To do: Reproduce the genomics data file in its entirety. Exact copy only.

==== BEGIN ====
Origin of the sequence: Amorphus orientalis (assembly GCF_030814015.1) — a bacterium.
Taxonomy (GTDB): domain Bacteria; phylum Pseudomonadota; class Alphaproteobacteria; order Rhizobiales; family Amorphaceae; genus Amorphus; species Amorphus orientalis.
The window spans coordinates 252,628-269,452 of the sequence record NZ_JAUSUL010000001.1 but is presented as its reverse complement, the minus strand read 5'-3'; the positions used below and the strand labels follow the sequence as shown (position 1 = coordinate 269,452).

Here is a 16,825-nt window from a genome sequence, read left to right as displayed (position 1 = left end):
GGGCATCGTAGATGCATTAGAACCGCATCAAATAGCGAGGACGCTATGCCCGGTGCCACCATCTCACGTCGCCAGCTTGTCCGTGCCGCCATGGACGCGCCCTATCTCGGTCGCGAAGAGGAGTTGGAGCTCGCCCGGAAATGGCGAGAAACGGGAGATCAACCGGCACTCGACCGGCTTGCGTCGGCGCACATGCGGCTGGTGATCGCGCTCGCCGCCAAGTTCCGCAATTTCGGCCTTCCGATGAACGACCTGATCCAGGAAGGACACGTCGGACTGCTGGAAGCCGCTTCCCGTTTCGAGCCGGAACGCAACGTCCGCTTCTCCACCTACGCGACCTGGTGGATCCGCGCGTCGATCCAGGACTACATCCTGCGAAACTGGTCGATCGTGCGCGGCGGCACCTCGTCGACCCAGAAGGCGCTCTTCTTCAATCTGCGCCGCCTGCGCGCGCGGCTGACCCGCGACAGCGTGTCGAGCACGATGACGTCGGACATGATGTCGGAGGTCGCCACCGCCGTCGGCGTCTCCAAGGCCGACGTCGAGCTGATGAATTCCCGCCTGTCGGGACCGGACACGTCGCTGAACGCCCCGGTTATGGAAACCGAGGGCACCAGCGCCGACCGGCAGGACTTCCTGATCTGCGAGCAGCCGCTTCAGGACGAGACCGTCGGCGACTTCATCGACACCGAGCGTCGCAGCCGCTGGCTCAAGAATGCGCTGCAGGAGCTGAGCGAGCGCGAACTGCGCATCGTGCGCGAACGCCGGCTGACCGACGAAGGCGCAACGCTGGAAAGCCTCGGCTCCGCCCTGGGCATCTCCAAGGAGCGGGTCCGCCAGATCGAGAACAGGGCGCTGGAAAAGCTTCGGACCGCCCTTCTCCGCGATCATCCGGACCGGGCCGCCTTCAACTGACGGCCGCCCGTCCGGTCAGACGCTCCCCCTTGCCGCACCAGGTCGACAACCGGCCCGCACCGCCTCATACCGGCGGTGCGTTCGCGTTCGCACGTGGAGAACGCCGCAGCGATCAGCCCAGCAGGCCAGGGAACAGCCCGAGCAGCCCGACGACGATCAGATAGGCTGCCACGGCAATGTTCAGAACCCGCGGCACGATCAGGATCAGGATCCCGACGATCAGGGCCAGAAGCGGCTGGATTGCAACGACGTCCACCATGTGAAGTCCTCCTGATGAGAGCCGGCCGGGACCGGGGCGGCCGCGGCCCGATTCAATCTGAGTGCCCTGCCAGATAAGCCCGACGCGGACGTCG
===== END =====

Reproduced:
Origin of the sequence: Amorphus orientalis (assembly GCF_030814015.1) — a bacterium.
Taxonomy (GTDB): domain Bacteria; phylum Pseudomonadota; class Alphaproteobacteria; order Rhizobiales; family Amorphaceae; genus Amorphus; species Amorphus orientalis.
The window spans coordinates 252,628-269,452 of the sequence record NZ_JAUSUL010000001.1 but is presented as its reverse complement, the minus strand read 5'-3'; the positions used below and the strand labels follow the sequence as shown (position 1 = coordinate 269,452).

Here is a 16,825-nt window from a genome sequence, read left to right as displayed (position 1 = left end):
GGGCATCGTAGATGCATTAGAACCGCATCAAATAGCGAGGACGCTATGCCCGGTGCCACCATCTCACGTCGCCAGCTTGTCCGTGCCGCCATGGACGCGCCCTATCTCGGTCGCGAAGAGGAGTTGGAGCTCGCCCGGAAATGGCGAGAAACGGGAGATCAACCGGCACTCGACCGGCTTGCGTCGGCGCACATGCGGCTGGTGATCGCGCTCGCCGCCAAGTTCCGCAATTTCGGCCTTCCGATGAACGACCTGATCCAGGAAGGACACGTCGGACTGCTGGAAGCCGCTTCCCGTTTCGAGCCGGAACGCAACGTCCGCTTCTCCACCTACGCGACCTGGTGGATCCGCGCGTCGATCCAGGACTACATCCTGCGAAACTGGTCGATCGTGCGCGGCGGCACCTCGTCGACCCAGAAGGCGCTCTTCTTCAATCTGCGCCGCCTGCGCGCGCGGCTGACCCGCGACAGCGTGTCGAGCACGATGACGTCGGACATGATGTCGGAGGTCGCCACCGCCGTCGGCGTCTCCAAGGCCGACGTCGAGCTGATGAATTCCCGCCTGTCGGGACCGGACACGTCGCTGAACGCCCCGGTTATGGAAACCGAGGGCACCAGCGCCGACCGGCAGGACTTCCTGATCTGCGAGCAGCCGCTTCAGGACGAGACCGTCGGCGACTTCATCGACACCGAGCGTCGCAGCCGCTGGCTCAAGAATGCGCTGCAGGAGCTGAGCGAGCGCGAACTGCGCATCGTGCGCGAACGCCGGCTGACCGACGAAGGCGCAACGCTGGAAAGCCTCGGCTCCGCCCTGGGCATCTCCAAGGAGCGGGTCCGCCAGATCGAGAACAGGGCGCTGGAAAAGCTTCGGACCGCCCTTCTCCGCGATCATCCGGACCGGGCCGCCTTCAACTGACGGCCGCCCGTCCGGTCAGACGCTCCCCCTTGCCGCACCAGGTCGACAACCGGCCCGCACCGCCTCATACCGGCGGTGCGTTCGCGTTCGCACGTGGAGAACGCCGCAGCGATCAGCCCAGCAGGCCAGGGAACAGCCCGAGCAGCCCGACGACGATCAGATAGGCTGCCACGGCAATGTTCAGAACCCGCGGCACGATCAGGATCAGGATCCCGACGATCAGGGCCAGAAGCGGCTGGATTGCAACGACGTCCACCATGTGAAGTCCTCCTGATGAGAGCCGGCCGGGACCGGGGCGGCCGCGGCCCGATTCAATCTGAGTGCCCTGCCAGATAAGCCCGACGCGGACGTCG